There are human stories too; for example, some kids crush for the cute vet Uncle; there’s a TV star substituting a healthy for sick dog to stay relevant to the public which almost leads to maltreatment of the sick dog. Pet jealousies occur from humans paying too much attention to a different human or pet. It takes a while for Yuzu to make friends at her new school. Most of the stories are for pets among Yuzu’s classmates, so she sees her peers at school, possibly their home, and the AH.
Volume 2 includes a tale of a guide dog, Luke, who was puppy-raised by one of Yuzu’s classmates, Kidô. Puppy-raising in Japan is fostering potential guide dogs to socialize them for about their first year. Guide commands to the dog are in English with parenthetical descriptions of the meaning of each command; for example, HEEL (stand to my left); while the dog is harnessed. Even in Japan, guide dogs are given English commands. They’re trained to stay calm and work when their harnesses are put on. Puppy-raisers aren’t allowed to see their dog again until they retire to prevent the guide dog from getting confused between work- and play-attachment. Non-owners of guide dogs aren’t supposed to interfere with, or even pet, a guide dog.
Yuzu’s fear of animals dissipates over time, though revives with rabbits (patient seven in volume two) who make no sounds and Yuzu can’t “read;” so, she learns more about rabbits at her Uncle’s suggestion. Rabbits are shy and startled by sounds because their hearing is much better than people’s. “For example, Rabbits hop in place when … happy, some sleep with [open eyes] …” and petting shouldn’t include their sensitive ears, only their backs.
Pets promote empathy as demonstrated in human’s feelings about their pet at the end of the pet’s life; which can be similar to son’s or daughter’s feelings about their parent to prolong life no matter the quality. But what are the dying person’s/pet’s desires? These are tearful tales. Rainbow bridge story/poem is provided in one tale (patient 10 in volume three).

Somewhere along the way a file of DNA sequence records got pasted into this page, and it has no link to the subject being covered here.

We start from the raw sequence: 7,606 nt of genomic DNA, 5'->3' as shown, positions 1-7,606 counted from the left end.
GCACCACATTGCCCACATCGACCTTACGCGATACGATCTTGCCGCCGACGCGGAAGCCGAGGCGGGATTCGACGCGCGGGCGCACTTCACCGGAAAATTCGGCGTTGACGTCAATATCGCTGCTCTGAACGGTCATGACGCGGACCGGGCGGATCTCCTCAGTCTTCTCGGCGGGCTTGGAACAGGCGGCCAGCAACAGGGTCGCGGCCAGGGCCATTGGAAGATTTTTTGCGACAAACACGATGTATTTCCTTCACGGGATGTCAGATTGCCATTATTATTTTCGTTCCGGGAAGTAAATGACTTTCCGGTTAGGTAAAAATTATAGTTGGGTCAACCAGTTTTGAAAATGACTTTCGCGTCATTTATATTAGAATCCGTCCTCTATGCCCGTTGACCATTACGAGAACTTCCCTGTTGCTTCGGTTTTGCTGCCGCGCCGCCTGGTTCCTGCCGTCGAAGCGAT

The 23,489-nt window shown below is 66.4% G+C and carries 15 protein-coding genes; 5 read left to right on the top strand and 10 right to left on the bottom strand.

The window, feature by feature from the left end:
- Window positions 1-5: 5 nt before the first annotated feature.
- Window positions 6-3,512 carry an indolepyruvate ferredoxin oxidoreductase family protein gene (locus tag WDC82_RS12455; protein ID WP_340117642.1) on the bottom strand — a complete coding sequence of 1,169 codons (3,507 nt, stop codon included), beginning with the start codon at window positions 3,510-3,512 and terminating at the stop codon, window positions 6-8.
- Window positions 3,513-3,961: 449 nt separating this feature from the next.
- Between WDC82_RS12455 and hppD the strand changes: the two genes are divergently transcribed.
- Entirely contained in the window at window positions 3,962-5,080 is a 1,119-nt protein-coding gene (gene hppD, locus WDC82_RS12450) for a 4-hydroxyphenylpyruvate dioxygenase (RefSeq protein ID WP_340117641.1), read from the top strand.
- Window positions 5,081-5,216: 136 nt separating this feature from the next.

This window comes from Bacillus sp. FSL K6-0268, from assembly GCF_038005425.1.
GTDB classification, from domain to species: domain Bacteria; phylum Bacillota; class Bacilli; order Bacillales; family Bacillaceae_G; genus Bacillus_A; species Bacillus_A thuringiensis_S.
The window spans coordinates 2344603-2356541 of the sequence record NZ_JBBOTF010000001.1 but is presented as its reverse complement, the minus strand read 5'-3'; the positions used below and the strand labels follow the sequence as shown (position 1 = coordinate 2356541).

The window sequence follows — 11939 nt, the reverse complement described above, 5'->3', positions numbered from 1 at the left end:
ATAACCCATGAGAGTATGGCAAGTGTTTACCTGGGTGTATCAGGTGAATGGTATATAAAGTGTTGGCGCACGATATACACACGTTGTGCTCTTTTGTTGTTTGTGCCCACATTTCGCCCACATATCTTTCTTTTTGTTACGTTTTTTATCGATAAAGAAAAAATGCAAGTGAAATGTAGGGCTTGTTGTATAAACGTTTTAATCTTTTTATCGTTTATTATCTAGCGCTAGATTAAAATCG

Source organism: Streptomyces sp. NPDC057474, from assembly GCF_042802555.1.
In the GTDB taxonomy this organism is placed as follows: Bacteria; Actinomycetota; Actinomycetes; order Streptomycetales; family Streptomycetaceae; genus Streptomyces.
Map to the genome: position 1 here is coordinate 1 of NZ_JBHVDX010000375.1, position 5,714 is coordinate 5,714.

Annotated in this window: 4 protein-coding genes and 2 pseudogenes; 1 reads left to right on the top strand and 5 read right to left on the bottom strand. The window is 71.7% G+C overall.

We learn a dog’s life expectancy and how their age compares to human lifespan. In the very first (sorrowful) story of volume one, Yuzu recognizes her mother’s downplaying her own illness is the same as an elderly dog bravely hiding his own illness from his human child owner. Animal shelter adoption events are discussed. “Approximately 80,000 dogs and cats are euthanized every year in Japan [volume 4 chapters 1-2].” Yuzu provides the typical adoption rules (e.g., home suitable, enough annual income to cover food and veterinary expense, responsible for pet training, and keep them for the rest of their lives).
Specific veterinary medicine issues, which are mentioned (some with more details than others), include: dilated cardiomyopathy (unhealthy heart pumping blood); Cushing’s Disease from pituitary gland tumor; a cat eating a small battery which could cause poisoning or its acid causing internal destruction; dementia; pet faking illness to get attention; struvite bladder stones causing urinary tract blockage treated with diet and possibly surgery to remove the stones; rabbit’s sore hock (aka ulcerative pododermatitis) causing painful paw typically; feline calicivirus (FCV) a flu; how to brush a cat’s teeth; chemotherapy for liver cancer vs. comfort care in a cat; pros and cons and meaning of spay or neutering a pet; emergency C-section on a cat; and a parakeet breaking her leg due to calcium deficiency (birds like humans need vitamin D3 or from sunlight to absorb calcium and birds’ bones are hallow to fly more easily). One story (last one in volume four) has “Ted, the ball-Loving Dog,” disabled from sudden acquired retinal degeneration (SARD), which is incurable resulting in sudden blindness with unknown cause. Dogs naturally have worse eyesight than humans, and can’t see color, but their hearing & smell is much better than humans. This story shows how both Ted’s shy owner, Kokomi with a controlling mother, and Ted can grow closer; learn to assert themselves to teach Mom about their independence, and thrive because of this disability.